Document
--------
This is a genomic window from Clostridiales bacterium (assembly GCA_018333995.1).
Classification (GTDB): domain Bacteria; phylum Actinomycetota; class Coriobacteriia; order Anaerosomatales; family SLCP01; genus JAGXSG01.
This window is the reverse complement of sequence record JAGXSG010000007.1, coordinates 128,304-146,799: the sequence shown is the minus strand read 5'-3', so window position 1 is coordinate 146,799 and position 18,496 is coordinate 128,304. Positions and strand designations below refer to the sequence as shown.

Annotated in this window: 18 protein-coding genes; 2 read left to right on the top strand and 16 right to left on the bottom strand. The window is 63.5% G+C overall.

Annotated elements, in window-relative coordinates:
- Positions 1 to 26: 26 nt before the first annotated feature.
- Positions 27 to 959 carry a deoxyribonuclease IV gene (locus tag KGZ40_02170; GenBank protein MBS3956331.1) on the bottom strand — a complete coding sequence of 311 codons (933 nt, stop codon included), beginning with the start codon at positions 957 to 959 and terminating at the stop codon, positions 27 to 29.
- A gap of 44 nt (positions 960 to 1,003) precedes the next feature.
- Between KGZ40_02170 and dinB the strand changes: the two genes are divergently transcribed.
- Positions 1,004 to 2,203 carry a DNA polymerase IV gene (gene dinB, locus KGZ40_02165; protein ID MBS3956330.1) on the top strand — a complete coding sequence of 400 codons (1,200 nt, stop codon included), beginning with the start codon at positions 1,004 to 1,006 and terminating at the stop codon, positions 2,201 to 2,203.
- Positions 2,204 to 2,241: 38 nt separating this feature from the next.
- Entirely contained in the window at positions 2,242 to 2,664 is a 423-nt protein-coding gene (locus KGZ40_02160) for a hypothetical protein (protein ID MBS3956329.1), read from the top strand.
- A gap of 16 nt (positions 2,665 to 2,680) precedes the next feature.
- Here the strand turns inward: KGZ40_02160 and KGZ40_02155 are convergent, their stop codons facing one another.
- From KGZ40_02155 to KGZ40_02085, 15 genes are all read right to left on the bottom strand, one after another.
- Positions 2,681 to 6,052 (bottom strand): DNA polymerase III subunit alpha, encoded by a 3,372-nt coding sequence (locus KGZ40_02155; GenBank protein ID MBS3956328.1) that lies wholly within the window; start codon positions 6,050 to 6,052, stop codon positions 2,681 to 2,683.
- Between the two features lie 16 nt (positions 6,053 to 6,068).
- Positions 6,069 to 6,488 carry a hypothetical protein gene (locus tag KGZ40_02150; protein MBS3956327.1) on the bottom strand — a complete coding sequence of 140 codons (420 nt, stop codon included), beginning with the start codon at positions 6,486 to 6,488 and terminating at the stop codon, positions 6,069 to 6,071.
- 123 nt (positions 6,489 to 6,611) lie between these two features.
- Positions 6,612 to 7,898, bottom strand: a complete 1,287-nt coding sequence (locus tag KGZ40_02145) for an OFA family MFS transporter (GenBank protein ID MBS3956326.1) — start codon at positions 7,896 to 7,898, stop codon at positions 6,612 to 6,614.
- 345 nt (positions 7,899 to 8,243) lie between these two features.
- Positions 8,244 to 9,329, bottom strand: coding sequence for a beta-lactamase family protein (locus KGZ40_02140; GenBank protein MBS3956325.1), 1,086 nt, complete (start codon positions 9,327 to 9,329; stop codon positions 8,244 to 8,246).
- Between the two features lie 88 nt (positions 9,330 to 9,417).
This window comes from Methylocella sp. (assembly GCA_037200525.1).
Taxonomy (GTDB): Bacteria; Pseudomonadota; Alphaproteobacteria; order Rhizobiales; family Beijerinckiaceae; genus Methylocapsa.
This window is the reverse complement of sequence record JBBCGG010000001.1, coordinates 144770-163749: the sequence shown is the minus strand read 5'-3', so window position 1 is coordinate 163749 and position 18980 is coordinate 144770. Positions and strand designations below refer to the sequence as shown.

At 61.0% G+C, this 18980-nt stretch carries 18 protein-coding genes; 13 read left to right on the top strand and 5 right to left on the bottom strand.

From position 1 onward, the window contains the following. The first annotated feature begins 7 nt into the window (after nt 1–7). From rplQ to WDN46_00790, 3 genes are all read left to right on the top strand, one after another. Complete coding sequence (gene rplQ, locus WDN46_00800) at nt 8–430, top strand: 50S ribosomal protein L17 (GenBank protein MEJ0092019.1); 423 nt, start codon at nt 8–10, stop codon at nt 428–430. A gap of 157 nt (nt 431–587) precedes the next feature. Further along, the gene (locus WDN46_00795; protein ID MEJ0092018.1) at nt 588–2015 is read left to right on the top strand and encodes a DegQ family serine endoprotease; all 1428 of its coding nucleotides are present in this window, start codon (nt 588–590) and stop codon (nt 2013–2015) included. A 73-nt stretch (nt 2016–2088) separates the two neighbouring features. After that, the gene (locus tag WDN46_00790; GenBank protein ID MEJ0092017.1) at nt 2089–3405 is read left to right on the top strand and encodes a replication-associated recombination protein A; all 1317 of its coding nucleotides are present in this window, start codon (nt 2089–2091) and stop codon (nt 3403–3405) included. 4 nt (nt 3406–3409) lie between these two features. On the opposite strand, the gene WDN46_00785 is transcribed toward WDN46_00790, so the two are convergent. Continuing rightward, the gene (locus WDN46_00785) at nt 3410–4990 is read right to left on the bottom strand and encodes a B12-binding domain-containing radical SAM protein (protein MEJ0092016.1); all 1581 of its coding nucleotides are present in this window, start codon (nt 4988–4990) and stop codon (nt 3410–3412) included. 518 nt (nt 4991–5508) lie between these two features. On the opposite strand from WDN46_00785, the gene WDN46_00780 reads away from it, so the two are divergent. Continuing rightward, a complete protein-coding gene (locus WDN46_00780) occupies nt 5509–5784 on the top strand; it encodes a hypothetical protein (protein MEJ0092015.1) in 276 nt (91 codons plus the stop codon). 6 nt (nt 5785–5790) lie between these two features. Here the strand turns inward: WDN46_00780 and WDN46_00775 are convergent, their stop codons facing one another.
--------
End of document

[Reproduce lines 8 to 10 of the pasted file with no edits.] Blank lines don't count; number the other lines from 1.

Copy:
- A gap of 44 nt (positions 960 to 1,003) precedes the next feature.
- Between KGZ40_02170 and dinB the strand changes: the two genes are divergently transcribed.
- Positions 1,004 to 2,203 carry a DNA polymerase IV gene (gene dinB, locus KGZ40_02165; protein ID MBS3956330.1) on the top strand — a complete coding sequence of 400 codons (1,200 nt, stop codon included), beginning with the start codon at positions 1,004 to 1,006 and terminating at the stop codon, positions 2,201 to 2,203.